Three-year-old Jason Halili says he wants to be a police officer when he grows up. The New York City boy already has the requisite gear -- a uniform, hat and badge.
But this week, his mother confiscated one key piece of his aspiring cop identity, citing the massacre at an elementary school in Connecticut: She took away his toy gun.
“After what happened, I threw the gun away,” said Parashqevi Halili. “Even if it’s not a real gun, it sticks in his mind.”
As the toy industry works feverishly to move products in the midst of the crucial Christmas shopping season, experts anticipate that sales of popular toy guns could be constrained by public revulsion over the recent school shooting.
“This is going to really make parents closely monitor what their kids are playing with,” said Jim Silver, editor in chief of Time to Play Magazine, a toy review website.
In the past five years, toy guns -- “blasters” in industry parlance -- have seen dramatic growth in sales. Hasbro, the market leader, reported $414 million in wholesale sales of its Nerf line in 2010. This year, it will sell about $330 million of Nerf products, according to estimates from Gerrick Johnson, an analyst at BMO Capital Markets. Many of these brightly-colored guns contain features similar to popular assault weapons, such as automatic shooting of foam darts and ammunition clips.
“The guns are definitely distinct; no one would confuse them with an AK-47. But they’re the role-play equivalents,” said Johnson. “Any 8-year-old boy in America probably has the entire arsenal of Nerf at this point.”
Hasbro, a Rhode Island-based company, reinvented its line of blasters in the mid-2000s in order to offer more advanced, weapon-like features, a strategy that many competitors have since mirrored. Though its neon-hued products comply with a 1988 federal law that requires toy guns to be distinct in appearance from real guns, some industry experts are surprised they have yet to attract much public scrutiny. Hasbro did not respond to requests for comment.
“I find it a bit ironic that these toys are selling so well and no parents seem to be having issues with them,” said Johnson. “There’s a national backlash against guns, but toy guns are one of the biggest properties.”
Traditionally, toy companies have reacted swiftly to headline-capturing gun-related tragedies. After the 1999 Columbine shooting, toy manufacturers focused on action-figure lines that came with weapons other than guns, such as harpoons and drills, the Milwaukee Journal Sentinel reported at the time. In 2000, the Toy Manufacturers of America, a leading trade group, also launched a discussion on the possibility of imposing “voluntary standards” for the industry that would restrict the sale of violent toys.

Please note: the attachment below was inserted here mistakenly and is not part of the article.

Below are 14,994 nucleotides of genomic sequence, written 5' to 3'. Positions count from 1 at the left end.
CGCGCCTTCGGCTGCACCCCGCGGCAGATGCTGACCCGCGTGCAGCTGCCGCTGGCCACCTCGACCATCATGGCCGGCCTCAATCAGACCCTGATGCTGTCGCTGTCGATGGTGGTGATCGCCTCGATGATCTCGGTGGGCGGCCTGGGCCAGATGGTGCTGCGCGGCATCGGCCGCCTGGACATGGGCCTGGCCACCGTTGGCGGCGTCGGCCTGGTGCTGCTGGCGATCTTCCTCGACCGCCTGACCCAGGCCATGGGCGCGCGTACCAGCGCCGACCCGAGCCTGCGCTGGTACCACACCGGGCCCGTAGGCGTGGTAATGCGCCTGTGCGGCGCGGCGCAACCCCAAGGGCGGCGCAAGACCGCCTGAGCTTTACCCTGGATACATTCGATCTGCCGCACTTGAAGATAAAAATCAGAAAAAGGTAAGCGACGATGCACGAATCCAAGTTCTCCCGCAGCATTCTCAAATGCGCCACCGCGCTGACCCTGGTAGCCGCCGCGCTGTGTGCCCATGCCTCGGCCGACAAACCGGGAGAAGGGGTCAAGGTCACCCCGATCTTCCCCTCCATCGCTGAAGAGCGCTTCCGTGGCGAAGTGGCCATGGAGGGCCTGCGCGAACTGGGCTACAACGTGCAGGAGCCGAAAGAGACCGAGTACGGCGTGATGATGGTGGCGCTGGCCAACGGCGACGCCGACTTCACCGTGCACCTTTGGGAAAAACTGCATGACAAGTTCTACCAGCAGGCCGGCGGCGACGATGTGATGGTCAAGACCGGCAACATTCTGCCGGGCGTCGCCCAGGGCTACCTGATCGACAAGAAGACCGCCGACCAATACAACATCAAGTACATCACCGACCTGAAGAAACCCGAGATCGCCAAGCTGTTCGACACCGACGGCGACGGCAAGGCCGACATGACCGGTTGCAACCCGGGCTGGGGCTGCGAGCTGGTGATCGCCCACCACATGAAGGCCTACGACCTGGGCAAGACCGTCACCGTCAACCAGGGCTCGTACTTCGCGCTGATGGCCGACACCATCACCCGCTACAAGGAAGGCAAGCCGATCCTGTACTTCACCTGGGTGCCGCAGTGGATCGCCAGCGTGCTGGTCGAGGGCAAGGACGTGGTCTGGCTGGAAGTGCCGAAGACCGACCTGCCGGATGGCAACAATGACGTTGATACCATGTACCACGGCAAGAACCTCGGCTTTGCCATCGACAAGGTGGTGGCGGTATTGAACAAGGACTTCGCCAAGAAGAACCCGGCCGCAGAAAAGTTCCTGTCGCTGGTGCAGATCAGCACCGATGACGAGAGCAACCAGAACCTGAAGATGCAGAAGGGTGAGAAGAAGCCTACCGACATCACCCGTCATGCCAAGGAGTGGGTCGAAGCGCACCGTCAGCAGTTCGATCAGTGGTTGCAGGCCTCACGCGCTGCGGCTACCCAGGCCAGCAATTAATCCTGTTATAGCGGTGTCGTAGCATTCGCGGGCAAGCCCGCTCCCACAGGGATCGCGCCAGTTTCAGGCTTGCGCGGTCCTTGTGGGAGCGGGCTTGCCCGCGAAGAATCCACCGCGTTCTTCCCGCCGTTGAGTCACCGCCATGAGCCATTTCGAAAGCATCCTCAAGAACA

Individual toy companies are still very sensitive to possible controversy surrounding their products. “I would guarantee all toy manufacturers will review their 2013 lines to see if they need to tweak an item,” said Silver.
After the terrorist attacks on Sept. 11, 2001, several toy companies pulled products deemed potentially sensitive. Mattel, the world’s largest toy manufacturer according to the company's website, removed one accessory included with one of its Max Steel action figures, a card which described a villain attacking the World Trade Center. That year, Lego also pulled a construction kit that included a drawing of a plane attacking a city skyline prior to the holiday season, the Orange County Register reported at the time.
The attack propelled other military-related toys into prominence: Sales of G.I. Joe, for instance, another Hasbro property, rose 46 percent in 2001.
Toys R Us, one of the nation’s largest toy retailers, would not comment on whether it was developing any new policies in response to the tragedy in Newtown. A spokeswoman said that the company was “wholly committed to the safety of children,” bringing up a policy instituted in 1994 which bans the sale of any toy gun that resembles or could be altered to resemble a real gun. That policy was also a reaction to a national tragedy: a child who was shot and killed when a police officer mistook his toy gun for a real gun.
Parents worried about toy guns today say it’s not the resemblance of toy guns to real ones that bothers them -- it’s our culture’s fascination with weapons’ on a whole, from toy guns to movies and video games.
“You can’t help but think about how you introduce your children to items that lead to violence,” said Veronica Savage, a mother of two in New York City.